Propagation
Seed - best sown in the autumn in a cold frame. Sow stored seed in early spring in a cold frame. Prick out the seedlings into individual pots when they are large enough to handle and plant them out in the summer. Division in the autumn or just after flowering. Larger divisions can be planted out direct into their permanent positions, though we have found that it is best to pot up smaller divisions and grow them on in light shade in a greenhouse or cold frame until they are growing away well. Plant them out in the summer or the following spring.

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Other Names
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Weed Potential

Right plant wrong place. We are currently updating this section. Please note that a plant may be invasive in one area but may not in your area so it’s worth checking.

Conservation Status
IUCN Red List of Threatened Plants Status :
Related Plants
Latin NameCommon NameEdibility RatingMedicinal Rating
Aconitum violaceum 11
Cardamine violacea 20
Hardenbergia violaceaCoral Pea, Purple Coral Pea, False Sarsaparilla, Vine Lilac10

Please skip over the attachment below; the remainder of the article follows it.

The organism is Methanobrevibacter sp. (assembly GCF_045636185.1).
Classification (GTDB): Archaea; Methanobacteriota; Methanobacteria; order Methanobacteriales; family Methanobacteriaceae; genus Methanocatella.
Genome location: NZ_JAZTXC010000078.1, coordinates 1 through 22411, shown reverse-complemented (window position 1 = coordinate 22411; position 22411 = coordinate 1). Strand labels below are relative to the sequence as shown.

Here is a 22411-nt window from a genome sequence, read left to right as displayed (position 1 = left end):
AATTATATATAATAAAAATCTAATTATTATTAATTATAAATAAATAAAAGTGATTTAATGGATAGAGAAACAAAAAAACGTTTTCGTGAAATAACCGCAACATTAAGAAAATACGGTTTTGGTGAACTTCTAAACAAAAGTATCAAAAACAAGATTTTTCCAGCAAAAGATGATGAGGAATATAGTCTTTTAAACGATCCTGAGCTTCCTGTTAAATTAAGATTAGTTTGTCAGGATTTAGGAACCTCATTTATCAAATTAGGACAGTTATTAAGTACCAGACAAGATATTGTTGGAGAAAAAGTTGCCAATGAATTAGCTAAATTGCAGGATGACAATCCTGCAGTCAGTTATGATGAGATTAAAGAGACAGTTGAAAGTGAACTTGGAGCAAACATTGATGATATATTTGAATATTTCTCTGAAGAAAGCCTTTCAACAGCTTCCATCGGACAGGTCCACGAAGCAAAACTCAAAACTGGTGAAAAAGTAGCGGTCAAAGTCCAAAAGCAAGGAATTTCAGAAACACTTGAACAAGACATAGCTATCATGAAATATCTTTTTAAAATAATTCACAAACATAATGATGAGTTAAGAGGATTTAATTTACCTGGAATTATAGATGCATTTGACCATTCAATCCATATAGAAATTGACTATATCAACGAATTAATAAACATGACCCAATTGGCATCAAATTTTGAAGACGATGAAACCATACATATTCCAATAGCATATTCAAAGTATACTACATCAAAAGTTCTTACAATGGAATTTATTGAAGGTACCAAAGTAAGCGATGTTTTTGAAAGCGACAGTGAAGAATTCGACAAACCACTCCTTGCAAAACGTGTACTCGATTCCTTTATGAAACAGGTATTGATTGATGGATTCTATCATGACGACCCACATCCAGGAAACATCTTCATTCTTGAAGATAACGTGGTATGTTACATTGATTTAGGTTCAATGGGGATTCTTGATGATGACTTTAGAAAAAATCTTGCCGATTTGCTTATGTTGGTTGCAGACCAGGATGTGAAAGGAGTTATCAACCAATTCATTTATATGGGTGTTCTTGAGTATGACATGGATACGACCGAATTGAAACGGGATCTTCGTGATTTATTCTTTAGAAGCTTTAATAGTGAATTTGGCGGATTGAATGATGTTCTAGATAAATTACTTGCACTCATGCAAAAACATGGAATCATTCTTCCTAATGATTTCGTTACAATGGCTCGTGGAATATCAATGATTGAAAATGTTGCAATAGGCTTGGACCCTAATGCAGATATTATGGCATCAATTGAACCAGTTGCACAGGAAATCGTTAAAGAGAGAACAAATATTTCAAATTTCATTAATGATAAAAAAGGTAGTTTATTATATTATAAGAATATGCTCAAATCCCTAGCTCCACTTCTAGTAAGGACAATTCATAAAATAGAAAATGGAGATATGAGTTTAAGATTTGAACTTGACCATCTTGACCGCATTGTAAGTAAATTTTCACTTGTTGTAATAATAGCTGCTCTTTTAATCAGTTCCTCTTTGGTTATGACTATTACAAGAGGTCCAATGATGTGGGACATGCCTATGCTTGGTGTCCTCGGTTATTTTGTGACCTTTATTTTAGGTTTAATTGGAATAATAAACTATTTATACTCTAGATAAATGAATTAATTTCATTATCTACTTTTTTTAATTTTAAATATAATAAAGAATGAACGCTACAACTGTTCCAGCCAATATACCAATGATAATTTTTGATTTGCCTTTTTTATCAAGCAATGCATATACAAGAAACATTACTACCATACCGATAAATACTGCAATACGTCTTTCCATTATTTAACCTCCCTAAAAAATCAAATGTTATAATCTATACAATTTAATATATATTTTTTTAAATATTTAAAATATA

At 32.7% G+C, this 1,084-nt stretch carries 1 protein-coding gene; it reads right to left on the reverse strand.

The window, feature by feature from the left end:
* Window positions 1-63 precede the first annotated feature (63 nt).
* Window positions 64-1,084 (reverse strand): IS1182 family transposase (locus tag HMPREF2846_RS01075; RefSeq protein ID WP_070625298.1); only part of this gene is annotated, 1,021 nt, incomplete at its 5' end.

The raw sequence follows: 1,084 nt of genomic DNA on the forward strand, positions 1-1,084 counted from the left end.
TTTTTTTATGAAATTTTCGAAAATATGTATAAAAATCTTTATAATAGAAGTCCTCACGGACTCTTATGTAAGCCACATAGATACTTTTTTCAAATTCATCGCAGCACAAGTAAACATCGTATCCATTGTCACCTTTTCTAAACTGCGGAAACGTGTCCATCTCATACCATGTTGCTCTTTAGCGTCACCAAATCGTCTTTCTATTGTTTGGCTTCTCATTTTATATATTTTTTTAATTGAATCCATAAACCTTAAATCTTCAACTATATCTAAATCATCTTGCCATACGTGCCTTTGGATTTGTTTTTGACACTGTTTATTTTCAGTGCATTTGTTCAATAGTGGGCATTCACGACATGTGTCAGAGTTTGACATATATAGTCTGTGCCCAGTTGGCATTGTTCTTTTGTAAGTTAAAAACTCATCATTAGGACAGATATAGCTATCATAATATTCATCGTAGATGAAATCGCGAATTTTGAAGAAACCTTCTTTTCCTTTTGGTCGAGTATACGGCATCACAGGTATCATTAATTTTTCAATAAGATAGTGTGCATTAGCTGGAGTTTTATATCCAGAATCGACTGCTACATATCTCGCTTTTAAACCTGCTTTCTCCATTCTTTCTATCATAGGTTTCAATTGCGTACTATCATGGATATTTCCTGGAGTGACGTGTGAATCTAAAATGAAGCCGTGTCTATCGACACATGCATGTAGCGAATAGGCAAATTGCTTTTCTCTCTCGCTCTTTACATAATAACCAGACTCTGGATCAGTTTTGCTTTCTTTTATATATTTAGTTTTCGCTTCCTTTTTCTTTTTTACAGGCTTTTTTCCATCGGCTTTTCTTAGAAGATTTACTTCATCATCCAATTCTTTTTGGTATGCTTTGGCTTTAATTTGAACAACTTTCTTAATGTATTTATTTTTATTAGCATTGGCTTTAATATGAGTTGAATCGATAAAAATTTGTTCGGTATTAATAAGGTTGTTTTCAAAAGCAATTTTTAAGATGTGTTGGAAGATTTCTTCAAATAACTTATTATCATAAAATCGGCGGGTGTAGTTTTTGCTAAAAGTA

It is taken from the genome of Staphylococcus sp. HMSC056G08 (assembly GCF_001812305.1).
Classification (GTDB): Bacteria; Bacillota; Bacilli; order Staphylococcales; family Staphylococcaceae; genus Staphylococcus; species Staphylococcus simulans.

Hymenanthera dentataTree Violet00
Melicytus ramiflorusWhitey Wood10
Orychophragmus violaceus 10
Oxalis violaceaViolet Wood Sorrel31
Tulbaghia violaceaSociety Garlic20
Viola acuminata 20
Viola bifloraTwoflower Violet, Arctic yellow violet, Carlott's violet31
Viola brevistipulata 20
Viola canadensisCanada Violet, Canadian white violet, Creepingroot violet31
Viola caninaDog Violet31
Viola collina 20
Viola cornutaHorned Violet, Bedding Pansy, Tufted Pansy,30
Viola cucullataMarsh Blue Violet31
Viola diffusa 22
Viola epipsilaDwarf Marsh Violet30
Viola esculentaSalad violet00
Viola glabellaStream Violet, Pioneer violet20
Viola grypoceras 20
Viola japonicaJapanese violet32
Viola keiskei 20
Viola labradoricaLabrador Violet, Alpine violet, Johnny Jump-Up, Alpine Violet30
Viola langsdorffiiAlaska Violet. Aleutian violet30
Viola mandshuricaManchurian Violet30
Viola mirabiliswonder violet31
Viola obtusa 20
Viola odorataSweet Violet, English Violet, Garden Violet, Sweet Violet, Florist's Violet53
12
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Expert comment
 
Author
Sm.
Botanical References
71200
Links / References
For a list of references used on this page please go here
Readers comment
 
Dave M.
May 7 2010 12:00AM
This is a very important larval host plant for the threatened Oregon Silverspot Butterfly (Speyeria zerene hippolyta). If you live on the coast of Oregon or Washington, please help protect areas where this plant grows, and plant some in your yard! I have been growing some in my yard and also have been looking for it in the wild areas around here (near 98607). I have found several that fit the description (blue, hooked spur) but have very different looking leaves and flower colors from each other so I'm a little confused as to the "real" viola adunca.
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Subject : Viola adunca